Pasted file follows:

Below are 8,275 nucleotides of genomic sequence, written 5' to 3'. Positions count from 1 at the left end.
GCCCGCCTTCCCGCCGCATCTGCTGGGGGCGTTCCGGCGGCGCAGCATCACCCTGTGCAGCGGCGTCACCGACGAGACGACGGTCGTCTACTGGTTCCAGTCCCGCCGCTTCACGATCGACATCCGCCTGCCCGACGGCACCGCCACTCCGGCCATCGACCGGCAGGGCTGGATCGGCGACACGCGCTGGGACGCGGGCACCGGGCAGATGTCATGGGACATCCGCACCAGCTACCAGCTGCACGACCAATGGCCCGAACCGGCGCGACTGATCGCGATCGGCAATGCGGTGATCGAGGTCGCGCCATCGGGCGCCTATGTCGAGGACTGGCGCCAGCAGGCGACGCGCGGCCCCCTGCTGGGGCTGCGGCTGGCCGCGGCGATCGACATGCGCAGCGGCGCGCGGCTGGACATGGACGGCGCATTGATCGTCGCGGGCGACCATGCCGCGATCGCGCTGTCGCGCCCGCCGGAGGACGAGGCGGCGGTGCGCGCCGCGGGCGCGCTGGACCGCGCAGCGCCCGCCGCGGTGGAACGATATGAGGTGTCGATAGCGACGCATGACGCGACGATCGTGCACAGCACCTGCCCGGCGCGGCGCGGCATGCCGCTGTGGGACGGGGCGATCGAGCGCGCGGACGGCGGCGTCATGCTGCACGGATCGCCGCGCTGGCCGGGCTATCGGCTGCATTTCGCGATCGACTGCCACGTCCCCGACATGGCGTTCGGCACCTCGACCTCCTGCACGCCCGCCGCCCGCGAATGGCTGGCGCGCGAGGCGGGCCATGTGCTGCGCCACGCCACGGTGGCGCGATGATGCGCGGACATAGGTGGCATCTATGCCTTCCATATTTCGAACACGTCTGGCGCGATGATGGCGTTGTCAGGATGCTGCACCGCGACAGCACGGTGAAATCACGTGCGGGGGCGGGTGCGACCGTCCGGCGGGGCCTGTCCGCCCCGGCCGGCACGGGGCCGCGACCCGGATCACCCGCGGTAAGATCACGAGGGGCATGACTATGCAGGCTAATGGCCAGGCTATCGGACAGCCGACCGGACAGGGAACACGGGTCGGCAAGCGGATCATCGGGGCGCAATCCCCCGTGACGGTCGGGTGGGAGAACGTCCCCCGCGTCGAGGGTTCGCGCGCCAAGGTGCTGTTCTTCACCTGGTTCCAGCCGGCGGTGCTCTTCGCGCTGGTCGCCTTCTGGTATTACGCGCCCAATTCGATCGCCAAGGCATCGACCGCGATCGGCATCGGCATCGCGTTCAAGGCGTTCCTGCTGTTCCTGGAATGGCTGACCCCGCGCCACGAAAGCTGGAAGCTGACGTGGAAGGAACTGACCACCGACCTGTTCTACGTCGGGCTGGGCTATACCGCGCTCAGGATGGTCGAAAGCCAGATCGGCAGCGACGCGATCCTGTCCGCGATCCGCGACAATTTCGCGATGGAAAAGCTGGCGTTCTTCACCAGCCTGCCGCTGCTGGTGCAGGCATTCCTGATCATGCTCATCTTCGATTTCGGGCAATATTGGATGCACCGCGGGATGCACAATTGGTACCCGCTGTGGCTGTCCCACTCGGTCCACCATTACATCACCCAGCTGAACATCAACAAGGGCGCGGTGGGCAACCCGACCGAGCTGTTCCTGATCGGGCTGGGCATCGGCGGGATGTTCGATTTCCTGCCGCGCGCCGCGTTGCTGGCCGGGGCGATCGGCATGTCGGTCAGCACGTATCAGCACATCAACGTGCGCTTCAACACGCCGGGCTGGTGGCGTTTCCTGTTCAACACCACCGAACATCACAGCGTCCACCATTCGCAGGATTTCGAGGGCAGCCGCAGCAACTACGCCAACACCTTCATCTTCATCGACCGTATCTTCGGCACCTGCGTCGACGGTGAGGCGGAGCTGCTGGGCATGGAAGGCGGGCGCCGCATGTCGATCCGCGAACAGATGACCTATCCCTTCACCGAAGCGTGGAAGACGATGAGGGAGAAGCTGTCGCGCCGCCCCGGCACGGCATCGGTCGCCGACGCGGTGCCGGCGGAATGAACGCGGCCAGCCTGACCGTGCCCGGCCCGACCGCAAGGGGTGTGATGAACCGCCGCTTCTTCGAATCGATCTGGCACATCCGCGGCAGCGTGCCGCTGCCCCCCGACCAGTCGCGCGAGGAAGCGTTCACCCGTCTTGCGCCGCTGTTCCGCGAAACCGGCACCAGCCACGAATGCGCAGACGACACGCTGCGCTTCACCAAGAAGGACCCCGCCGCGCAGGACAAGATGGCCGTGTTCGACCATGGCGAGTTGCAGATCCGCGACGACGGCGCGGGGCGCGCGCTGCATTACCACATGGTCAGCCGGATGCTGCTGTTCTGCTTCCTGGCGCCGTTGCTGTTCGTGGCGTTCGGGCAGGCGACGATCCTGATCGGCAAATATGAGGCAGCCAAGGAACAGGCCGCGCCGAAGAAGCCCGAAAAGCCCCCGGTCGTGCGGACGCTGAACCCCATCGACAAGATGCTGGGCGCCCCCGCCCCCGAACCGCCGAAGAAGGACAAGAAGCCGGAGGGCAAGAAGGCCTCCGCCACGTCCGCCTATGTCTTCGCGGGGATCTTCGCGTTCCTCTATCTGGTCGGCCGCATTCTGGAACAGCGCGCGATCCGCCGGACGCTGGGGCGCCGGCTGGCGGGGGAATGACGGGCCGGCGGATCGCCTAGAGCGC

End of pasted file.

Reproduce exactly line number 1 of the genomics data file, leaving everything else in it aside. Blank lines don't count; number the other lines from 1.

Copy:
Below are 8,275 nucleotides of genomic sequence, written 5' to 3'. Positions count from 1 at the left end.